The Ireland-based wind power company currently enmeshed in a UK Supreme Court legal battle over its planned £2bn Scottish offshore turbine-farm has postponed its planned stock market flotation because of the dispute.
Mainstream Renewables – which wants to build the NnG project off the Angus coast – was granted planning permission last year by the Scot-Govt.
But the Royal Society for the Protection of Birds launched a successful legal appeal against that consent on the grounds that the Scot-Govt had not fully considered the potential adverse impact of the turbines on sea-bird life.
The Scot-Govt itself appealed that verdict, which resulted in the RSPB escalating its appeal to the Supreme Court. No date has been set for that case to be heard.
As a result, the long-awaited flotation of Mainstream Renewable Power, which has raised about €200 million in equity in its first nine years, has been put back until 2020, according to the group’s newly-appointed chief executive.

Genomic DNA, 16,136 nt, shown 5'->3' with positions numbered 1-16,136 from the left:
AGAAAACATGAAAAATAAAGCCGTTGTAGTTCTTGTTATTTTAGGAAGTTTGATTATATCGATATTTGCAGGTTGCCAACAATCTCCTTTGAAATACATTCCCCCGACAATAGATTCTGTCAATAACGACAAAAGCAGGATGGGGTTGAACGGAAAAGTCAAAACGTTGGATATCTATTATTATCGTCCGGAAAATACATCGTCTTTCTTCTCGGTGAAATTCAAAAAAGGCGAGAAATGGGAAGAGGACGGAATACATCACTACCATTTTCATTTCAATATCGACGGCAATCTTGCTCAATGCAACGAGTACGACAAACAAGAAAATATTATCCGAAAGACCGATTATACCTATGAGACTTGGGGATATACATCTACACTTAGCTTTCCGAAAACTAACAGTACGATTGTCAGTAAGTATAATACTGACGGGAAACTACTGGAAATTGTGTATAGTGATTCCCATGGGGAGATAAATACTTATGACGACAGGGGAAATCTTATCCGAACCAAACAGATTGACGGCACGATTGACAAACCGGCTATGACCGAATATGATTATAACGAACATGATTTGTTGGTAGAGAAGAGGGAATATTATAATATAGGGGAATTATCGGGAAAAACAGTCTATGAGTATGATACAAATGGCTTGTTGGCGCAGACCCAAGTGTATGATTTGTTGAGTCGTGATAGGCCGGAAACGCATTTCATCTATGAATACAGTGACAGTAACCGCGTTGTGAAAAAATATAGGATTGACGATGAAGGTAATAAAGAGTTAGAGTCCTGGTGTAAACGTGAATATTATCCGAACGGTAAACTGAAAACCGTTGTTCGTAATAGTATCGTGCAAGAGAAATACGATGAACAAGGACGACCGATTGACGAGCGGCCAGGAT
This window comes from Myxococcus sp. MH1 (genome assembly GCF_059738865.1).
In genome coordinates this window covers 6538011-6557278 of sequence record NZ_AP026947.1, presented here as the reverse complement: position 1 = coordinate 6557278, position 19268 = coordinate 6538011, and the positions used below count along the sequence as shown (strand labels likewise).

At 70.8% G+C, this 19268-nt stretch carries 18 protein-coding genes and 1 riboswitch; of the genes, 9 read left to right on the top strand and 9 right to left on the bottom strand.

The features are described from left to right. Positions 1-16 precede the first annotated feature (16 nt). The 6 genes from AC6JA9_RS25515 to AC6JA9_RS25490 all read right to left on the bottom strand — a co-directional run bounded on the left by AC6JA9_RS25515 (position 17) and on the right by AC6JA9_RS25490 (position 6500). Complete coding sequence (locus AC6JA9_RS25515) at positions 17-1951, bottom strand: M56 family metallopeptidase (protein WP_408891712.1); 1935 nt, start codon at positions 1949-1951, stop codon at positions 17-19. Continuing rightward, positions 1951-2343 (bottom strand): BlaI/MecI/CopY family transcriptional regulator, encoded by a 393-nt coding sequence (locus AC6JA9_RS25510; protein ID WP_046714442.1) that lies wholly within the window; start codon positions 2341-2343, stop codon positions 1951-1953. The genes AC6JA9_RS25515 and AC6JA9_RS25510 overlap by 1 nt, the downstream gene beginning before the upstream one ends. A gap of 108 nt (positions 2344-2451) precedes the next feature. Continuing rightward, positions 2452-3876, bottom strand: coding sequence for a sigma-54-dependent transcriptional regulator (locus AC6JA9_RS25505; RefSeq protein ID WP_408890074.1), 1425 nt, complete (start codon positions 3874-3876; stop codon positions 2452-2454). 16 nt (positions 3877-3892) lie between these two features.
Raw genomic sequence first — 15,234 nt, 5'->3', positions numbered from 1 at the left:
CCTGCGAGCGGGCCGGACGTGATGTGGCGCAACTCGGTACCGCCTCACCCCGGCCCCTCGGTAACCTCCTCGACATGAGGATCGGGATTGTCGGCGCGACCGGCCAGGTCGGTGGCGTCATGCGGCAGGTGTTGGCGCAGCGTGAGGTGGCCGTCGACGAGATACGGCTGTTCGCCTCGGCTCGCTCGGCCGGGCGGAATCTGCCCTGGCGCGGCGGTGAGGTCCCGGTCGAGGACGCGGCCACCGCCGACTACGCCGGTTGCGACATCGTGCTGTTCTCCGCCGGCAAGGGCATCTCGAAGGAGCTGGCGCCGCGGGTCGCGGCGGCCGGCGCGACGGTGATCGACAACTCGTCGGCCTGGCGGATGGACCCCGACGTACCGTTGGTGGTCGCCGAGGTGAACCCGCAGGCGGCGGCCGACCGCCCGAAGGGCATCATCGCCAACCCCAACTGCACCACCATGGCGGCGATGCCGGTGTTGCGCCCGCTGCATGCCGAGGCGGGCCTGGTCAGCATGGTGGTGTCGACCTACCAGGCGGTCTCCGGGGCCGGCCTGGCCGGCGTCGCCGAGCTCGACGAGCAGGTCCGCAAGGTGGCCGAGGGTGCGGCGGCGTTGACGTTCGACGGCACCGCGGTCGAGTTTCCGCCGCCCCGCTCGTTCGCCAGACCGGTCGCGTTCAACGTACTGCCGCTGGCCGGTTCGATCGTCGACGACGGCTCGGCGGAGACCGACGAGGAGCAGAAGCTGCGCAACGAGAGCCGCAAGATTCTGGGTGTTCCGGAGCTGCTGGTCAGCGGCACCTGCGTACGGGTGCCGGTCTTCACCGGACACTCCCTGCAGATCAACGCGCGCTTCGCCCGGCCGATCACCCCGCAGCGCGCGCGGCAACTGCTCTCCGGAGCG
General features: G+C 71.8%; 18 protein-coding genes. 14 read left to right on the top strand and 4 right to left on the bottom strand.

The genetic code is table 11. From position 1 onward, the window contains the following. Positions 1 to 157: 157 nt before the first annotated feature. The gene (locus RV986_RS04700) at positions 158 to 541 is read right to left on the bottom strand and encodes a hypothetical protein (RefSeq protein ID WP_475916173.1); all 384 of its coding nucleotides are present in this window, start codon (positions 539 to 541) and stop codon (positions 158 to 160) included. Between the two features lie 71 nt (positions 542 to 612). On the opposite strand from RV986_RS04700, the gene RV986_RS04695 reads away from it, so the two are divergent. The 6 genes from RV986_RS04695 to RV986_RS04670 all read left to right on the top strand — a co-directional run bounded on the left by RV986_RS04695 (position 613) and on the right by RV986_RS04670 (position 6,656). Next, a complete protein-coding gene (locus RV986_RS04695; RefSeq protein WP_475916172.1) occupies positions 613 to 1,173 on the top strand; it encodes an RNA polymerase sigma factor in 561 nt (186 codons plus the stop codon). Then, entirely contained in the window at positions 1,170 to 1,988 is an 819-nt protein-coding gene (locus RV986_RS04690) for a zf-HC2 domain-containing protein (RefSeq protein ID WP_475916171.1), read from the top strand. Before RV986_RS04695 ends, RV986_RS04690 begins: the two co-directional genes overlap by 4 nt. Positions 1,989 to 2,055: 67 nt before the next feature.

And even if it gets the go-ahead to build the wind farm, Mainstream plans to sell it for a higher price as soon as it is built.
In an interview with the Irish Times, Chief Executive Andy Kinsella said the initial public offering (IPO) postponement is largely down to a legal wrangle setting back the planned sale of its a Scottish wind farm development and as management concentrates on building out projects in South America, Africa and Asia-Pacific.
“Realistically, I think an IPO is about three years away,” he said. “Potential investors should have quite a good picture in three years’ time of our revenue streams from projects, making it a better time to float.”
Kinsella added that it could mid-2018 before the outcome of a drawn-out legal battle affecting the key Scottish 450MW offshore wind farm project concludes.
He said that Mainstream plans to sell the development, subject to it receiving the final go ahead, for “significantly higher” than a €100 million agreement it had reached early last year, which was subsequently set aside.
Mainstream Renewables was set up in 2008 after founder Eddie O’Connor, now executive chairman, sold Airtricity to Perth-based utility SSE.
8 Sept 2017